Partner Forum: Social for HCPs—Is Now the Time?

The increasing use of social media to reach consumers in the healthcare arena raises questions: Is it time to leverage it for HCPs, and if so, what are the most viable platforms for pharma-HCP communications?

Martha Walz
Senior content strategist,
Ogilvy CommonHealth
More than half of the physicians who use the Internet for professional purposes use professional social-media channels, proving that they find relevance in social media to educate and manage themselves. By seeding messaging on the social networks where physicians go for professional information, pharma can reach an already-qualified engaged audience. At the same time, over a third of physicians use consumer social networks for professional purposes, so leveraging these channels—in the appropriate ways at the appropriate times—can also boost engagement. Oncologists, for example, are active on Twitter, and hashtag campaigns around ASCO have proved successful. But a social campaign without proper planning can fall apart. Be sure that social fits into the overall brand strategy before implementing it.

Raffi Siyahian
EVP and principal,
Scout

Workload demands combined with HIPAA laws placed burdens on doctors' adoption and use of social media. But HCPs are increasingly using Linked-In, Twitter, Doximity and others. Still, just because HCPs are embracing social media doesn't mean the pharma industry can simply connect with them there. FDA requirements create a challenge because of the limited real estate provided by most social-media platforms. Social media is a powerful forum, but considering the aforementioned challenges, it seems to lend itself best to disease-state conversations or to drive physicians to destinations via unbranded messaging. If brand-specific messaging is required, we seem to be limited to one-way communications. Hopefully, two-way brand dialogue will become viable in the next few years.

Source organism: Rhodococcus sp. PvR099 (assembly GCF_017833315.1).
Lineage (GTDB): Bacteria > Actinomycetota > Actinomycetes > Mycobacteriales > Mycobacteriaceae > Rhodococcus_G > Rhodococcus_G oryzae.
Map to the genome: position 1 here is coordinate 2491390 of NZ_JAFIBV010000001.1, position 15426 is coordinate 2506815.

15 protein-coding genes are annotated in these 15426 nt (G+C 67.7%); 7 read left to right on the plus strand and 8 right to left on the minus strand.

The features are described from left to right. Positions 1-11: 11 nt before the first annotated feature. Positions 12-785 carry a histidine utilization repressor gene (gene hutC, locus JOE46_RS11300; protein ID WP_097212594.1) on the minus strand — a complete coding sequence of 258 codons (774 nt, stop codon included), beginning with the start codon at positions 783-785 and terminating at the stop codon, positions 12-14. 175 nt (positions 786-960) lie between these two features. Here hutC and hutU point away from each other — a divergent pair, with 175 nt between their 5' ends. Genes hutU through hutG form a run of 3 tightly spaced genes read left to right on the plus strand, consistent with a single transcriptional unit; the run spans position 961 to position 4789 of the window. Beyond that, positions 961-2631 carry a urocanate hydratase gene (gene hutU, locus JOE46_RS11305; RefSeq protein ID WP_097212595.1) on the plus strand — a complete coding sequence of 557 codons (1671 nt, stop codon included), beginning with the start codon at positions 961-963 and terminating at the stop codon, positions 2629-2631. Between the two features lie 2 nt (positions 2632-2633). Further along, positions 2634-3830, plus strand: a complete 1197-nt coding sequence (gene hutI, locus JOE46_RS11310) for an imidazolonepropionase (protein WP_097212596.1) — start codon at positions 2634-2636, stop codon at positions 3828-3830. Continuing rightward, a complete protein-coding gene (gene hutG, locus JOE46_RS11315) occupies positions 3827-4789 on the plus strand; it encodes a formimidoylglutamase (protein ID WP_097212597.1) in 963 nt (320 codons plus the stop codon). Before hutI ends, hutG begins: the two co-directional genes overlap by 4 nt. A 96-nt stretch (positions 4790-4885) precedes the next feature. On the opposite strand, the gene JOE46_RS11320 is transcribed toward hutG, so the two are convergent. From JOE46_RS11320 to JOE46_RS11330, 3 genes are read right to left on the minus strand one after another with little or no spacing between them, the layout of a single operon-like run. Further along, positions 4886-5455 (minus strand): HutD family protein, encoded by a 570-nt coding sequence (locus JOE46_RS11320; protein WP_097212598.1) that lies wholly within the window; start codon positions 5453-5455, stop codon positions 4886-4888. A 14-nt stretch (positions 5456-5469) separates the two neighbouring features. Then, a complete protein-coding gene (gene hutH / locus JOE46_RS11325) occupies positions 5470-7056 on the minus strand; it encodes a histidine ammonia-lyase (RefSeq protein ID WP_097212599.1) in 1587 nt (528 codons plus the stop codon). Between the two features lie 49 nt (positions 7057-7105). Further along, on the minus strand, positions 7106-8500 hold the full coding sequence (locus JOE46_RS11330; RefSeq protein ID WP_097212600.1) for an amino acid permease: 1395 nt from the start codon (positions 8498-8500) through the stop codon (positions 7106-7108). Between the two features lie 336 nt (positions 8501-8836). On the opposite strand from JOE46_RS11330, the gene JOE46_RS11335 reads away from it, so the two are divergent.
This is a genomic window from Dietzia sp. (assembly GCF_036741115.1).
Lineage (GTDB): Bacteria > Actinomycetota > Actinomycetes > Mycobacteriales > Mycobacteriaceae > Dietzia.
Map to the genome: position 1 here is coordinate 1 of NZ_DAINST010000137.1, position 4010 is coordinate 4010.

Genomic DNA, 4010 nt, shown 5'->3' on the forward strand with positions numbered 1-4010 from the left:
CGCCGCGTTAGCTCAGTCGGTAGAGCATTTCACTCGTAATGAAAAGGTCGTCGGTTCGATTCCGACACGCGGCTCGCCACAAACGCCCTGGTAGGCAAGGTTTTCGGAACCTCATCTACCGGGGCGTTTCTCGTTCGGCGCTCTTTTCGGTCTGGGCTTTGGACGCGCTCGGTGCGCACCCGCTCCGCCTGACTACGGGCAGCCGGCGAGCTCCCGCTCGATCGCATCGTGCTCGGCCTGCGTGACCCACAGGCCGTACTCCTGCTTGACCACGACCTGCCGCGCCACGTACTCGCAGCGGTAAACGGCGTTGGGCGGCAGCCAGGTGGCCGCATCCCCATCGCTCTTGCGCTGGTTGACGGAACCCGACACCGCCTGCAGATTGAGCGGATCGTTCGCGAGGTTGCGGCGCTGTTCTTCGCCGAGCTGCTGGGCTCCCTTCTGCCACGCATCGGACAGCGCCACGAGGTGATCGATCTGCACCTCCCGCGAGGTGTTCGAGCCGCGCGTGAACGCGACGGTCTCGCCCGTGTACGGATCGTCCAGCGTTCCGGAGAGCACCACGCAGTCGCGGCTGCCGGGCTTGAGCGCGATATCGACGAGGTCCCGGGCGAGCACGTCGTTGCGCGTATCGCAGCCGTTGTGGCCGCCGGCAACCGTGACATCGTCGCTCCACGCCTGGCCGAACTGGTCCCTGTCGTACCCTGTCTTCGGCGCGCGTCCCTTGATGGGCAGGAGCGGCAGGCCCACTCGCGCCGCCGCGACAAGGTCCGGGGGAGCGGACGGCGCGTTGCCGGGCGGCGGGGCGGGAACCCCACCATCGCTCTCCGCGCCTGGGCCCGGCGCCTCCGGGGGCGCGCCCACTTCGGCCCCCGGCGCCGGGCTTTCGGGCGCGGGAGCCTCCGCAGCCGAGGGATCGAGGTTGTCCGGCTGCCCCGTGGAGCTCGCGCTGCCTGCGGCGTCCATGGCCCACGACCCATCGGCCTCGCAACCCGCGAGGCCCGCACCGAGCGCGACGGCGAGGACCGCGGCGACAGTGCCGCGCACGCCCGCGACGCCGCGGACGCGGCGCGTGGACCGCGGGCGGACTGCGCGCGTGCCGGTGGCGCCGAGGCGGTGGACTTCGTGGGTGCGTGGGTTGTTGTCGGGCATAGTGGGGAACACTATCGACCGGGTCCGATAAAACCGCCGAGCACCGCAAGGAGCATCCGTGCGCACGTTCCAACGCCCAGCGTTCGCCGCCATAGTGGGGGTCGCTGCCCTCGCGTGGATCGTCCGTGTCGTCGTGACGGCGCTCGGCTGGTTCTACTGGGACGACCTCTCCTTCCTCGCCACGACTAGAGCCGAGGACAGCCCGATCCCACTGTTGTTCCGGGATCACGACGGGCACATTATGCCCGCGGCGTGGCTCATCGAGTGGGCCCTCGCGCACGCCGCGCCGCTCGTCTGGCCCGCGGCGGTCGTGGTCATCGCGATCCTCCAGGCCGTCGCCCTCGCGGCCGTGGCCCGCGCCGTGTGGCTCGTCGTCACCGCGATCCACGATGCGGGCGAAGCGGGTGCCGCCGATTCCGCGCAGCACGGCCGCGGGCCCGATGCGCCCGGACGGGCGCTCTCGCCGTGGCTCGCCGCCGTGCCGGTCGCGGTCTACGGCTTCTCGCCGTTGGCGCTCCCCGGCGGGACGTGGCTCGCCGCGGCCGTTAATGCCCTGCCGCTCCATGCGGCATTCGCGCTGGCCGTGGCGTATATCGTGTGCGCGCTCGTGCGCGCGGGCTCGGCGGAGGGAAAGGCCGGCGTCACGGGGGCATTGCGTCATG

Theodore Search
CEO,
Skipta

HCPs are busier than ever, making it challenging for them to collaborate with colleagues and keep current on the latest information relevant to their field. Social tools and technology can mitigate the pressure created by time constraints and yield convenient access to both colleagues and information. The most effective social platforms deliver trusted insights and enable clinical collaboration efficiently. Specifically, social communities with curated content, organized per specialty or disease state, offer the most compelling outlet for a busy HCP, allowing targeted clinical conversations and content. Increased access to vibrant content and thus an improved ability to learn, collaborate and provide care arise from increased membership, advanced technologies powering social platforms and the general proliferation of mobile.

Ben Putman
SVP, innovation,
JUICE Pharma Worldwide

Social media are not places for a one-way push of promotional messages. Rather, they provide ideal opportunities for education and support. Multiple viable platforms—including networks created specifically for HCPs—now share unbranded disease and scientific information. Facebook, Twitter and blogs are viable networks for professional advocates. YouTube is the place for HCPs to learn a brand's scientific and human stories. Now is the time for social for HCPs. The audience is there and interested in what pharmaceutical companies have to say. We have the experience to engage with these platforms in an effective manner.


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